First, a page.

“The right to compensation is a palliative means for acts of illegal instruments that act in the name of the public interest. These acts of illegal instruments act in the name of the public interest and provide the state with power as a shield.”
The court held that the compensation is palliative in order to give the right to life under article 21 a better meaning. It also stated that the right to enforce the law enforcement power was transferred to the Supreme Court under Article 32. The right specified in the third part of the Constitution is itself a basic right.
Therefore, the court ’s final judgment was that it ordered the state to pay the petitioner 30,000 rupees as an interim measure in addition to the 5,000 rupees already paid.
Rudul Shah’s case is a landmark case in the field of state liability. It is considered to be particularly important because it led to the emergence of compensatory jurisprudence for violations of fundamental rights under the Constitution. In this case, it is noteworthy that the Indian Constitution does not clearly provide for the award of compensation and that the judgment is based on the court ’s interpretation of the scope of its right to remedy. This is the first case since the establishment of the Supreme Court, which paid someone monetary compensation for violating the basic rights guaranteed by the Constitution. Victims have the right to claim damages in the civil law of torts, which is complementary to monetary compensation and not excluded. It emphasizes the inefficiency of the individual responsible for the life and freedom of the citizens he has promised to serve, and this inefficiency not only damages the individual but also the foundation of the democratic government. This case highlights the fate of a person. Rudul Sah was punished for something he did not do, but because the system he relied on caused him to fail in the worst possible way.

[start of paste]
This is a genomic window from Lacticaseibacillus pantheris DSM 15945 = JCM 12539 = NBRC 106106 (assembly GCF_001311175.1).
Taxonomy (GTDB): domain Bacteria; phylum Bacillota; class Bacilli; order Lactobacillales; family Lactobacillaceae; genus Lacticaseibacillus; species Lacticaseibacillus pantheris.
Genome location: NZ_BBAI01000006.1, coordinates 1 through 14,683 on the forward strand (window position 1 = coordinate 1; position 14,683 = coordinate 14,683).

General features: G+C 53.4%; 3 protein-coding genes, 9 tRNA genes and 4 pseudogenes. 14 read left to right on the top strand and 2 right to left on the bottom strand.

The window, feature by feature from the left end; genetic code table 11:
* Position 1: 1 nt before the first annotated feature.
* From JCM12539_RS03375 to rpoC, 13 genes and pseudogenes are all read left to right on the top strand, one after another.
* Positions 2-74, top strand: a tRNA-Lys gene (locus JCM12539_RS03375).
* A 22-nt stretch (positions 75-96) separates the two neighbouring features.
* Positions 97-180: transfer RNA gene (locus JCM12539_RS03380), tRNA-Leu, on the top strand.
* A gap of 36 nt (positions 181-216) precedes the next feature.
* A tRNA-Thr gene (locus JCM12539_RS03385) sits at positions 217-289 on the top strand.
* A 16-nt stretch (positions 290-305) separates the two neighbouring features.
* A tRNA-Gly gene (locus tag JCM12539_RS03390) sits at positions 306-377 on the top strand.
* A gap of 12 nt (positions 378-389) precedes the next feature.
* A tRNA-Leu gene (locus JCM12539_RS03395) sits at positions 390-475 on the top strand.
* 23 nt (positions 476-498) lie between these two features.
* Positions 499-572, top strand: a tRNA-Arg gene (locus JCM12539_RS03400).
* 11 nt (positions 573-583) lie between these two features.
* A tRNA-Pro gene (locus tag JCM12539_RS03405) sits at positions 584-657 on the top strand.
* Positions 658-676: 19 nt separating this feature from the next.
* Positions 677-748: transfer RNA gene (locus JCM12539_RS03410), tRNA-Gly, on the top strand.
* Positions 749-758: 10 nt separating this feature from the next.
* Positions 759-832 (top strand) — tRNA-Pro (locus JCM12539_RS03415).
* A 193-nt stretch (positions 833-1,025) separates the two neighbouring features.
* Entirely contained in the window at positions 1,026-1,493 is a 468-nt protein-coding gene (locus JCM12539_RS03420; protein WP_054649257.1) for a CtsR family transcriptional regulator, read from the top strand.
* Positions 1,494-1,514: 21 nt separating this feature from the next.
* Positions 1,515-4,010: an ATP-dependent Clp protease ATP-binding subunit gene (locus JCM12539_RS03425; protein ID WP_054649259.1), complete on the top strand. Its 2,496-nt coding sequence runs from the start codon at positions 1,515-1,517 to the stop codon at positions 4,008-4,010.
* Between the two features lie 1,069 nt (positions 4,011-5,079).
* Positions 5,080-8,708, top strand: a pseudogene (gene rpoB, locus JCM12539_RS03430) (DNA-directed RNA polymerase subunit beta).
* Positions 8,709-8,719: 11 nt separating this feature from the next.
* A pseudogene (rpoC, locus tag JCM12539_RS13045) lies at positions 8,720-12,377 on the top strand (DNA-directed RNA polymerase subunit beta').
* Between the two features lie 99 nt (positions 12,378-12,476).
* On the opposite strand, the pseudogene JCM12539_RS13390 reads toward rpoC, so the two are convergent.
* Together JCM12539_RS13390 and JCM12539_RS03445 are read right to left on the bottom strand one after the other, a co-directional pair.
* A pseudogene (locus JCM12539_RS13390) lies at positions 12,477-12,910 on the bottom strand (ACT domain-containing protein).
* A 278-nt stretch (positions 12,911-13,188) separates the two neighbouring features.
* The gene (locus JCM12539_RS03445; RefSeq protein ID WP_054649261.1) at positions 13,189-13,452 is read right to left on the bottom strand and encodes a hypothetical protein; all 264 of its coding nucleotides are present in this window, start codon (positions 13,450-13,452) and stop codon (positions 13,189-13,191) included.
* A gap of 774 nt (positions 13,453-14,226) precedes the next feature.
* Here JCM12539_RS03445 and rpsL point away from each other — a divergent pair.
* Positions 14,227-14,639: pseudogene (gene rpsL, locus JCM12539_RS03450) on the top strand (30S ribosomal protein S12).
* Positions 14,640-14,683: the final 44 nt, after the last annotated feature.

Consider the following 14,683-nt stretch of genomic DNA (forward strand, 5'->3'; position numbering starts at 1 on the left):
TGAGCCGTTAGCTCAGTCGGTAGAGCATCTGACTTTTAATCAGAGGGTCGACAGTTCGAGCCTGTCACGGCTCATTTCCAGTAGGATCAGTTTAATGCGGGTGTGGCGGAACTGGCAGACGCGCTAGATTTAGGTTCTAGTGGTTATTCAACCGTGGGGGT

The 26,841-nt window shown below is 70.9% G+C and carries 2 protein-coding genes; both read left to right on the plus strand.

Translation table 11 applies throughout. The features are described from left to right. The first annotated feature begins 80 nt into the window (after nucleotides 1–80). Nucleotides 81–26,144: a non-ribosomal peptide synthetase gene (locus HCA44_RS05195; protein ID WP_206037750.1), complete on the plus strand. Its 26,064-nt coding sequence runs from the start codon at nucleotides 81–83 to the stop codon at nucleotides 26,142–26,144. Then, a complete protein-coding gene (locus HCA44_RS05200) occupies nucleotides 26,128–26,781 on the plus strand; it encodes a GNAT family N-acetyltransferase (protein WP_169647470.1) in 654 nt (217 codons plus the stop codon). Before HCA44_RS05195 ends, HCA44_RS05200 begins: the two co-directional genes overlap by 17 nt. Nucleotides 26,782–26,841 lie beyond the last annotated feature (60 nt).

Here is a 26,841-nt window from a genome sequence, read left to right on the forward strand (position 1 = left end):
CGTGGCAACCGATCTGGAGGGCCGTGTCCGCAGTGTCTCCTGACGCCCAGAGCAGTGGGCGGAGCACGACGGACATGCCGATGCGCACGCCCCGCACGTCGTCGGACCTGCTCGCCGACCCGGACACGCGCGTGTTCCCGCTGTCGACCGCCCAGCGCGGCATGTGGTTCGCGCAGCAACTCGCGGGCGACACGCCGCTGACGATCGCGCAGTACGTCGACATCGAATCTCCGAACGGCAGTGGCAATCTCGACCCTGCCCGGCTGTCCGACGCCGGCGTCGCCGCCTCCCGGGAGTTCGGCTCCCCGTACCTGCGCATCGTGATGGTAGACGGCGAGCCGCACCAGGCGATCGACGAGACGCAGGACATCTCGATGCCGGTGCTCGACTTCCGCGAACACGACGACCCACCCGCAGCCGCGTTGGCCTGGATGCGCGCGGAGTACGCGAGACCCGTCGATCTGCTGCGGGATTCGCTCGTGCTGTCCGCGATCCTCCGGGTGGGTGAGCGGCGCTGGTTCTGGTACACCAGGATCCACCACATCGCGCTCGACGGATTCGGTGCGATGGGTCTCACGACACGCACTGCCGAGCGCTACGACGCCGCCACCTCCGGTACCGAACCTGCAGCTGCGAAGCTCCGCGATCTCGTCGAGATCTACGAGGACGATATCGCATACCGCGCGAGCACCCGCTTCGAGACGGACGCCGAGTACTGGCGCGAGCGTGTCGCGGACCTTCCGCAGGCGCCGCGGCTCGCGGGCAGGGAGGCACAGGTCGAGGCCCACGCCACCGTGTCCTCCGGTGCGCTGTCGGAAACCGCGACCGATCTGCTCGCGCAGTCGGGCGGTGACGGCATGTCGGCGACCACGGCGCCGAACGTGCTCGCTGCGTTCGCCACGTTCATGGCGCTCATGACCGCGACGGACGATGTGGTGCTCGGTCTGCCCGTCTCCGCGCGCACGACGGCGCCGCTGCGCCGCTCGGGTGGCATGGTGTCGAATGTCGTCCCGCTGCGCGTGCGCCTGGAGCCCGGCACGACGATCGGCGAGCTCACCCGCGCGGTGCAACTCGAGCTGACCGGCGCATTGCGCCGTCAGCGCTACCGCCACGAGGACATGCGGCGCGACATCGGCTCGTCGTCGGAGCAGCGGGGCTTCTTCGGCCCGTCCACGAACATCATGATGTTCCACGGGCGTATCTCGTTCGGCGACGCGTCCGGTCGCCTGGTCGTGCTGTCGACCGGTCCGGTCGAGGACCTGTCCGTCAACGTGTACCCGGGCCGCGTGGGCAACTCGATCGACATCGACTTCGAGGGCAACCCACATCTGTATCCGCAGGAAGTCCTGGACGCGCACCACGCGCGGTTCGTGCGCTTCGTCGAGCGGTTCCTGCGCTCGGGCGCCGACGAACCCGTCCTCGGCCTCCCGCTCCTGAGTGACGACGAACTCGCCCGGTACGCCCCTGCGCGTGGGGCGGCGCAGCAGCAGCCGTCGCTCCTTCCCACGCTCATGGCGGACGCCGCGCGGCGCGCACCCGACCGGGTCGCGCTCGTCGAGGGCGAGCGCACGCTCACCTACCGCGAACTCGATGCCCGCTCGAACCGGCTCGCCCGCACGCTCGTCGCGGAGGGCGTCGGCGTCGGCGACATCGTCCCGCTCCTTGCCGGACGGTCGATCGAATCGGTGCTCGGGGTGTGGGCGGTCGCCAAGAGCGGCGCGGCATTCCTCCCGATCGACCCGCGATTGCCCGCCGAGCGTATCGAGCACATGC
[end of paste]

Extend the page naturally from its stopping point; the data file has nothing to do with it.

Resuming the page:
The government will begin to act in a way that they are aware of the violation of Rudul Sah ’s rights and take fair and prompt action. They do not abide by the law but abide by the principles of the law. They take a rational and sympathetic approach, rather than a purely systematic approach. They did not hesitate to call out the government on what they, quite rightly, thought was a grave miscarriage of justice. They did call out the government of Bihar on their callous and insensitive response to the plight of the petitioner during his trial. They also criticized the way the government threw the Jailor under the bus and took no responsibility for their own actions.
Also, there was a suggestion of a system of checks and balances that could prevent the repetition of such incidents. This was specifically for the state of Bihar because it had been in turmoil over the mess that was its penitentiary system at that time. However, it would serve all states well to adopt and further build on the Courts proposal to prevent the repetition of such terrible incidents.
Also, I think the compensation provided is quite low. The amount Rs. 30,000 in addition to the already paid Rs. 5000 is nothing but a mockery of justice. This amount is not enough to make up for the loss of 14 years and the resulting physical injury and mental pain caused to the victim. But, according to the court this is just a palliative measure. The court should have taken some proper measures while looking into such incidents as mere compensation cannot resolve the damages faced by the petitioner and all this because of their conduct which caused this huge miscarriage of justice. Also, the court should have ordered a proper inquiry in this case so that proper justice could have been delivered. As there is a saying “Justice should not only be done, but it should be seen to be done”.